Winners and Losers
After the excitement of last night’s events at the MFCC, Eric Montfort reflects on the contest and hopes the participants don’t take it too seriously.
The Malta Song for Europe has over the years attracted mixed reactions for various reasons. It is significant that when this festival was re-launched and revamped back in 1991, few would have expected it to become an overnight sensation. I was one of the first critics of this festival and almost all festivals anyway. The thing is that The Malta Song for Europe grew and grew. Enter the online, downloading age and reactions too began to change. I was not alone in my criticism for its mostly predictable songs, the equally tried and truly tested presentations, anticipation for trends and the huge attention that time and again, one gives to style over substance. Well, the Eurovision Song Contest has become one big spectacle and Malta Song for Europe followed this direction.
The rise of new rock and indie, as well as world and jazz music talents in Malta considerably changed the perception of this Festival. 20 years ago, I used to get a lot of flak for criticising such festivals, notwithstanding the many occasions I served as a member of the jury. Many organisers know exactly my views about song contests, and some may also respect it, despite disagreeing with me. Nowadays other journalists and media people seem to share such viewpoints. They too, dislike the emphasis that this festival is given. In this regard, the TVM 2 coverage by Norman and Rodney was welcome. I aIso understand that it is a way of attracting more tourists, given the popularity of The Eurovision Song Contest. However, let us all bear in mind, that if the Eurovision Song Contest really reflects what is going on in pop music, then pop would have been dead many years ago.
Let’s face it. Nowadays, we are getting rock talents participating in the Malta Song for Europe. I’m notsurprised. They feel that it’s one way of trying to increase their popularity. I also hope that they and everyone else, will realise that the Eurovision and The Malta Song for Europe should not be the beginning and the end of their careers. It seems that after many years, some aspiring talents have finally realised this, and I surely hope that their creativity will not be conditioned by such festivals, or to be more precise, all festivals.
There was strong anticipation for Kevin Borg’s Needing You. Kevin was the most popular of all contestants. He won a Swedish pop idol competition. He is popular in Malta and moreover, he lives and is well-known in Sweden, where the forthcoming Eurovision will be hosted. He also had a good song, and was projected as the “ideal package” for this year’s edition, as Malta continues pursuing its dream of winning this contest someday. Needing You was not so impressively delivered on Friday. However, Kevin and co. more than made up for this on their Saturday performance. It was arguably one of Kevin’s finest moments in his pop singing career. He and his backing group delivered with ease and passion, almost solemnly.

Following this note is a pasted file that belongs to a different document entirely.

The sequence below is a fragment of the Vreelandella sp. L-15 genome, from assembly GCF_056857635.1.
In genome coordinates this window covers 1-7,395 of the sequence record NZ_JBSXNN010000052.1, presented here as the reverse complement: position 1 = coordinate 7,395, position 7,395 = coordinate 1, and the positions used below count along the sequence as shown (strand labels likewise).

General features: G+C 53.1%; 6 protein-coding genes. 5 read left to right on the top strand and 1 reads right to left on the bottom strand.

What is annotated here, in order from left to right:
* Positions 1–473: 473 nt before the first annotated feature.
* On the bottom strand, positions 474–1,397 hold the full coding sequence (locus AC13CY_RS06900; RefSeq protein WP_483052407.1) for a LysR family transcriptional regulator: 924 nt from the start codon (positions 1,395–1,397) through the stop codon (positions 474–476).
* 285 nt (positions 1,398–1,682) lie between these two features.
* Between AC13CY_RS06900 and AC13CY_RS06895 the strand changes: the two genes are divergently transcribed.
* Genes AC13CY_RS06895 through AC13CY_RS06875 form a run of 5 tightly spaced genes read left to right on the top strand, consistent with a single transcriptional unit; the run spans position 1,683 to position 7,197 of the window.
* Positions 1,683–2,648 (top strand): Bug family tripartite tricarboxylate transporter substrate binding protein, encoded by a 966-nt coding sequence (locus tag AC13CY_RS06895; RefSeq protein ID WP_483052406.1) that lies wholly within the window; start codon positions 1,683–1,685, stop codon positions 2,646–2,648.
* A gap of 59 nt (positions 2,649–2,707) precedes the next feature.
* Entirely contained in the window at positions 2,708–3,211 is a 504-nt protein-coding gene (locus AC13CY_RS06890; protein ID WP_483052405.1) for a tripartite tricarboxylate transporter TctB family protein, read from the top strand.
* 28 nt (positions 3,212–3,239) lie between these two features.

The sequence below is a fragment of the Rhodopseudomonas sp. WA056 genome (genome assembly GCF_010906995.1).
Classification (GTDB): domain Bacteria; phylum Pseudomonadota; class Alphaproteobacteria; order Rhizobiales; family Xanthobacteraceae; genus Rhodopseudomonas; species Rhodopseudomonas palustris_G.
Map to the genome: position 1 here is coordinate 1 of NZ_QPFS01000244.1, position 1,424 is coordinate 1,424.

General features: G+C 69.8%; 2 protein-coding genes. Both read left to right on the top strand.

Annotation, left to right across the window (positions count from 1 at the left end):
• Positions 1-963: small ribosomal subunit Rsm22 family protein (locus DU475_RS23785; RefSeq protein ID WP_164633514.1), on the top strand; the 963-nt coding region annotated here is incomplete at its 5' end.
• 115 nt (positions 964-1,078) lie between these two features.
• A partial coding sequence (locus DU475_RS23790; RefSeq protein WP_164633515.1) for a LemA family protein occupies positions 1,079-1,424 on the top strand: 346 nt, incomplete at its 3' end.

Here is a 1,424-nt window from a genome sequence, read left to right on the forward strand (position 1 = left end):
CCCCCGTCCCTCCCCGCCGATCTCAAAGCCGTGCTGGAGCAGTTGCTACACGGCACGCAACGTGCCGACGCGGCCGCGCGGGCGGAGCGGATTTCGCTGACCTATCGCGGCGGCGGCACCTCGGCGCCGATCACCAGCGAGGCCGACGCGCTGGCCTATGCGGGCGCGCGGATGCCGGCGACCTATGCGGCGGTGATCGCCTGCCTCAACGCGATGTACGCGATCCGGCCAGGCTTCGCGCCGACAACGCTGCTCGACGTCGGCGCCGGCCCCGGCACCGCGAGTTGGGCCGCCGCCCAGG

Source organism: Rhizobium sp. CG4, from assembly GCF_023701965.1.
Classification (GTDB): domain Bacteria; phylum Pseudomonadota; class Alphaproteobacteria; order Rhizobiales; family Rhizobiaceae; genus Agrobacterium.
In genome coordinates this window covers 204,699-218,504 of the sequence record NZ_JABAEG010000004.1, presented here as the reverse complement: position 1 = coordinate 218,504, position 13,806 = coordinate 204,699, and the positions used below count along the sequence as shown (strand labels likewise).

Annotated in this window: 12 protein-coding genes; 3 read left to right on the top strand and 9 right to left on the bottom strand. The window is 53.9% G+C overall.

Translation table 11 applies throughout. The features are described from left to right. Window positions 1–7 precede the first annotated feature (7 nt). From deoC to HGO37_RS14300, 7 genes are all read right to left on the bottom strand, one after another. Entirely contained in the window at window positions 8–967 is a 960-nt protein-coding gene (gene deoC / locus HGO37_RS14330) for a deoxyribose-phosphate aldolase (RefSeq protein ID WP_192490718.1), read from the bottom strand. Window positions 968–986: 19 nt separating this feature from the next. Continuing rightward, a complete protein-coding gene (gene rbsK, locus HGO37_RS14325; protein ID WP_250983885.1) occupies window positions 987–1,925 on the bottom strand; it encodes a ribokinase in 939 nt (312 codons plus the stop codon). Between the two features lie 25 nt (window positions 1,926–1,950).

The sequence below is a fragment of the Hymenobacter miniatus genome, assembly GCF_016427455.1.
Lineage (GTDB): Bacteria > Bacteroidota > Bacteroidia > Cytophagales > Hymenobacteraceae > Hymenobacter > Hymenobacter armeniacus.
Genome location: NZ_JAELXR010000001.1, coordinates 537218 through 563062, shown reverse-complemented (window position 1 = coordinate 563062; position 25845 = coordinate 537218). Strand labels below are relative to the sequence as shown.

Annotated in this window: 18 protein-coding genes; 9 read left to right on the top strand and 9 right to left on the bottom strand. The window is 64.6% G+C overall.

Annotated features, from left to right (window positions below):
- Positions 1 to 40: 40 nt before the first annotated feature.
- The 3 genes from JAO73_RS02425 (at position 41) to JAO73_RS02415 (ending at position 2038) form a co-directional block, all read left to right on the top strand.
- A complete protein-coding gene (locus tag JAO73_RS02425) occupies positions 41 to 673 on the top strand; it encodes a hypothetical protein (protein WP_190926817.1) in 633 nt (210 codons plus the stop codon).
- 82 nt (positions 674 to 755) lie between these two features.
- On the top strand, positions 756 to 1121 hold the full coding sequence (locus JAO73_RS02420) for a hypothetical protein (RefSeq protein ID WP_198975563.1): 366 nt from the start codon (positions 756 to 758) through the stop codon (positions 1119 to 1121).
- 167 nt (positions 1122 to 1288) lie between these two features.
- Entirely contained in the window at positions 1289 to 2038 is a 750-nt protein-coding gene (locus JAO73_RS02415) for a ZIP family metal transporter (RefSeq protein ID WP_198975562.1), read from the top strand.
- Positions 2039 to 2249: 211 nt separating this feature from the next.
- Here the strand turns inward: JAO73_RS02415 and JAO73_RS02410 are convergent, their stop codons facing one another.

Gianluca Bezzina stood in sharp contrast with his coy, sweet, nonchalant and breezy song Tomorrow. He may have been targeted for having its opening identical to Hey Soul Sister, a recent classic by Train. To be fair, there have been some other songs which used the same opening ukulele riff. Israel Kamakawiwolóle from Hawaii, land of the ukulele is a case in point. That is as far as Tomorrow’s relationship with Hey Soul Sister goes. It’s unpretentious as indeed was its presentation on the final night. Gianluca presented himself in typical Siculo-Maltese rustic attire, perhaps a silent tribute to the beautiful village of Qrendi, where he hails from. It wasn’t my favourite song. I was banking on Amber Bondin. She is endowed with a beautiful soulish voice and I believe her career should be oriented towards soul and rhythm and blues. In Control reflects her abilities. It’s a well-structured song and it was arguably the best composition this year.
There were also a few other contenders reflecting different genres. Deborah C with Love-O-Holic being a decent dance oriented song. The rockers all projected good though not exactly extraordinary songs. Chris Grech from 26 Other Worlds presented Never Walk Away and fared quite well. Gianni Zammit and co. came up with Us Against The World and Scar had Superstar. Richard Edwards, who figured encouragingly over the past few years, did not fare so well this year with Fall Like Rome. He projected very ably his vocal qualities, however, this year most of the televoting and the jury’s votes benefitted mostly five songs. The winner and the runner-up got the lion’s share of the votes with Davinia’s Betrayed, Amber and Chris Grech getting 48 and 47 points each respectively. Davinia has a good voice, albeit being influenced by Adele and the late Amy Winehouse. Two established names, Claudia Faniello and Corazon Mizzi presented good songs but went nowhere. So did Richard and Petra with Wonderful Today. These are essentially standard Eurovision songs that may or may not attract the right response. I am saying so because one simply cannot do much predictions in song festivals, and well with so much lobbying from various regions, the Eurovision Song Contest will remain a bone of contention as long as various countries continue preferring their neighbours or close cousins. One need only see the voting patterns of the Scandinavians, the Balkans and some East European countries in recent years.
I just hope Gianluca Bezzina continues to improve his song’s presentation and really hope that he and his band will give their best, without taking it all too seriously.